WAVE MIXING IN SATURABLE ABSORPTIVEIRESONANTINONRESONANT SYSTEMS I Final Report Putcha Venkateswarlu November 26, 1991 U.S. ARMY RESEARCH OFFICE GRANT...and Optical Phase Conjugation Through Degenerate Four Wave Mixin2 in Saturable Absorptive/Resonant/Nonresonant System DAAL03-87-G-0078 6. AUTHOR(S) P...author(s) and should not be construed as an official Department of the Army position, policy, or decision, unless so designated by other

  18. Slit-scanning differential phase-contrast mammography: first experimental results

    NASA Astrophysics Data System (ADS)

    Roessl, Ewald; Daerr, Heiner; Koehler, Thomas; Martens, Gerhard; van Stevendaal, Udo

    2014-03-01

    The demands for a large field-of-view (FOV) and the stringent requirements for a stable acquisition geometry rank among the major obstacles for the translation of grating-based, differential phase-contrast techniques from the laboratory to clinical applications. While for state-of-the-art Full-Field-Digital Mammography (FFDM) FOVs of 24 cm x 30 cm are common practice, the specifications for mechanical stability are naturally derived from the detector pixel size which ranges between 50 and 100 μm. However, in grating-based, phasecontrast imaging, the relative placement of the gratings in the interferometer must be guaranteed to within micro-meter precision. In this work we report on first experimental results on a phase-contrast x-ray imaging system based on the Philips MicroDose L30 mammography unit. With the proposed approach we achieve a FOV of about 65 mm x 175 mm by the use of the slit-scanning technique. The demand for mechanical stability on a micrometer scale was relaxed by the specific interferometer design, i.e., a rigid, actuator-free mount of the phase-grating G1 with respect to the analyzer-grating G2 onto a common steel frame. The image acquisition and formation processes are described and first phase-contrast images of a test object are presented. A brief discussion of the shortcomings of the current approach is given, including the level of remaining image artifacts and the relatively inefficient usage of the total available x-ray source output.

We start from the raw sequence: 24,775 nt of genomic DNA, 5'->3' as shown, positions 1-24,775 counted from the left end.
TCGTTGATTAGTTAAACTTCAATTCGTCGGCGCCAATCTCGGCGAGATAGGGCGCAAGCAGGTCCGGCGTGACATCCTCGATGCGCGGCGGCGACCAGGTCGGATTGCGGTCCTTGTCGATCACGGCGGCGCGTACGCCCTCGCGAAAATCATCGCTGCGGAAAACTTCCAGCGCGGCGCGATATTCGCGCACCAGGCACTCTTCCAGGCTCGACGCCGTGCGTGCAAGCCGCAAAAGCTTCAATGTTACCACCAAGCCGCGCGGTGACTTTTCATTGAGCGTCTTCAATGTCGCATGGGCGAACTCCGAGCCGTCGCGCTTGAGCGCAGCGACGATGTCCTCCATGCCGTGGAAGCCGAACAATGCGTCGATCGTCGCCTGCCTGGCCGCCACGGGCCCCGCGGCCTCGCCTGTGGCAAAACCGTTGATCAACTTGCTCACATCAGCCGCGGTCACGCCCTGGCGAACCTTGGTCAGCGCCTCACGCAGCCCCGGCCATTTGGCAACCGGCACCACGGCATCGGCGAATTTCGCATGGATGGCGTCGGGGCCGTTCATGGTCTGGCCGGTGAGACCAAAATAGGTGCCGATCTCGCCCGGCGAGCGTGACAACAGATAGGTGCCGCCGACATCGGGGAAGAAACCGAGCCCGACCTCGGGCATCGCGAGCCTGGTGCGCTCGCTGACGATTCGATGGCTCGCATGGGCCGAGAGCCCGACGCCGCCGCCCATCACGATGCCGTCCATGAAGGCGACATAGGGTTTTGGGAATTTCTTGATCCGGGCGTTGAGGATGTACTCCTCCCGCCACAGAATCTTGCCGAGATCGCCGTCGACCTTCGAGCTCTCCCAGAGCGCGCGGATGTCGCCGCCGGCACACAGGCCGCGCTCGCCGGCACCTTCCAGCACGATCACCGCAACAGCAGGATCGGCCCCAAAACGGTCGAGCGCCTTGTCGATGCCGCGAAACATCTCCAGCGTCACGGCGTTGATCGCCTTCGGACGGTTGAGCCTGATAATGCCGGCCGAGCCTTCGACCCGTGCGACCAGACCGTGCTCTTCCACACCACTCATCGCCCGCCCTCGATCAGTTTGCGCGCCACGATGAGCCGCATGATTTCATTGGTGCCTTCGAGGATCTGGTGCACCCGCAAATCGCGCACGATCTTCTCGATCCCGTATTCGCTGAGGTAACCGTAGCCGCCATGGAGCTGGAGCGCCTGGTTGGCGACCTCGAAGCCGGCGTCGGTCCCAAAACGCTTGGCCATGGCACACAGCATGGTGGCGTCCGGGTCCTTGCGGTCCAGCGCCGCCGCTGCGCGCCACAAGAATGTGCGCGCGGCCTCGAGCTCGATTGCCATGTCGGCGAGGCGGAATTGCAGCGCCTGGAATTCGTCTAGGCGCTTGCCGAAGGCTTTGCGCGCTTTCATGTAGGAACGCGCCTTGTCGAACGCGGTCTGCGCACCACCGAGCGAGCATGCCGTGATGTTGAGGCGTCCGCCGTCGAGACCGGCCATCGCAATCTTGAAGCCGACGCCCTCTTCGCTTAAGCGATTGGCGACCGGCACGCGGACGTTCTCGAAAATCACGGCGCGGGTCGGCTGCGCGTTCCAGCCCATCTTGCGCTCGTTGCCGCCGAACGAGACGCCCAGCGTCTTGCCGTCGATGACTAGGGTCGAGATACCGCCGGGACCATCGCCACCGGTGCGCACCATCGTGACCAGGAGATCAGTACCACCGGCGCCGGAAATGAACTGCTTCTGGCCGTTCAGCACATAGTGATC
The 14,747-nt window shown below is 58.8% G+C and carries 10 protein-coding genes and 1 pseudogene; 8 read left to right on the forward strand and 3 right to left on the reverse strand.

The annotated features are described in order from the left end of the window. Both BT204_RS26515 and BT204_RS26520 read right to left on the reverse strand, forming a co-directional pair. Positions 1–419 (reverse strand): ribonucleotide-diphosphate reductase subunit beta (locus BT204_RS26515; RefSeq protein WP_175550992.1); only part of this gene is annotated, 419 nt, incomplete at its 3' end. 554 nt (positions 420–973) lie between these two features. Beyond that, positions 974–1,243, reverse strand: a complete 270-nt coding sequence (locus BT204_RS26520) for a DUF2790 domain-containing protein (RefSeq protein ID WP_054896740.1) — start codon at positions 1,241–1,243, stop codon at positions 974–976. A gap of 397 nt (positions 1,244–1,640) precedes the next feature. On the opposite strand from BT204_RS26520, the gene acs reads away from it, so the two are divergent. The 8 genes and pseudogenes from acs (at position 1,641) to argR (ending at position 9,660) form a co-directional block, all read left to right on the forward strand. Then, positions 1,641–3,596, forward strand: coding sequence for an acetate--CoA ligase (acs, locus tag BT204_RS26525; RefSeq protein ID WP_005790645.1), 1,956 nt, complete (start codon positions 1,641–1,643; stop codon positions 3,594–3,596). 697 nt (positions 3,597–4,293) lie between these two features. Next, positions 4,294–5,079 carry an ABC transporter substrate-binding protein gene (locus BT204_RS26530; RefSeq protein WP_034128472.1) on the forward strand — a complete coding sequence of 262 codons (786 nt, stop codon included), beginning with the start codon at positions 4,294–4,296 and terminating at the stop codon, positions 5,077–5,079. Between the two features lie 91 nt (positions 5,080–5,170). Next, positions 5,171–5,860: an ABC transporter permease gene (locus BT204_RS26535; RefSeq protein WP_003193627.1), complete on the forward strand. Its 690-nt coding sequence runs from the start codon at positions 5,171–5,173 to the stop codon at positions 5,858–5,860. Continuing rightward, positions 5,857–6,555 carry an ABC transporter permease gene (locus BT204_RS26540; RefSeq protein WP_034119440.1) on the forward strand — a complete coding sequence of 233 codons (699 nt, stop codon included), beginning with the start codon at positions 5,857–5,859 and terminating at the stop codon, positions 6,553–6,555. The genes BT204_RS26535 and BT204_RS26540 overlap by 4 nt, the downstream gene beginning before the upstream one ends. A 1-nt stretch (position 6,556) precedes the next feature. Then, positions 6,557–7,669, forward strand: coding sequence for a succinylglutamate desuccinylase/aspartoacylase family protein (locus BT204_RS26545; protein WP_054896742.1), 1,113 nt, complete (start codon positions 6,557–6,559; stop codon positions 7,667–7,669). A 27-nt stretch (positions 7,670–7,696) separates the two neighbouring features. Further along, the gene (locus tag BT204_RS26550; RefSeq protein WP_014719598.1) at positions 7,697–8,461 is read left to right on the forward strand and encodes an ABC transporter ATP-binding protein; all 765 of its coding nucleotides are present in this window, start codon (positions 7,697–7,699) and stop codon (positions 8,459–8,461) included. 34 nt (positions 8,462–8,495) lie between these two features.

19. Self-Calibration and Laser Energy Monitor Validations for a Double-Pulsed 2-Micron CO2 Integrated Path Differential Absorption Lidar Application

    NASA Technical Reports Server (NTRS)

    Refaat, Tamer F.; Singh, Upendra N.; Petros, Mulugeta; Remus, Ruben; Yu, Jirong

    2015-01-01

    Double-pulsed 2-micron integrated path differential absorption (IPDA) lidar is well suited for atmospheric CO2 remote sensing. The IPDA lidar technique relies on wavelength differentiation between strong and weak absorbing features of the gas normalized to the transmitted energy. In the double-pulse case, each shot of the transmitter produces two successive laser pulses separated by a short interval. Calibration of the transmitted pulse energies is required for accurate CO2 measurement. Design and calibration of a 2-micron double-pulse laser energy monitor is presented. The design is based on an InGaAs pin quantum detector. A high-speed photo-electromagnetic quantum detector was used for laser-pulse profile verification. Both quantum detectors were calibrated using a reference pyroelectric thermal detector. Calibration included comparing the three detection technologies in the single-pulsed mode, then comparing the quantum detectors in the double-pulsed mode. In addition, a self-calibration feature of the 2-micron IPDA lidar is presented. This feature allows one to monitor the transmitted laser energy, through residual scattering, with a single detection channel. This reduces the CO2 measurement uncertainty. IPDA lidar ground validation for CO2 measurement is presented for both calibrated energy monitor and self-calibration options. The calibrated energy monitor resulted in a lower CO2 measurement bias, while self-calibration resulted in a better CO2 temporal profiling when compared to the in situ sensor.

  20. Magneto-motive detection of tissue-based macrophages by differential phase optical coherence tomography.

    PubMed

    Oh, Junghwan; Feldman, Marc D; Kim, Jihoon; Kang, Hyun Wook; Sanghi, Pramod; Milner, Thomas E

    2007-03-01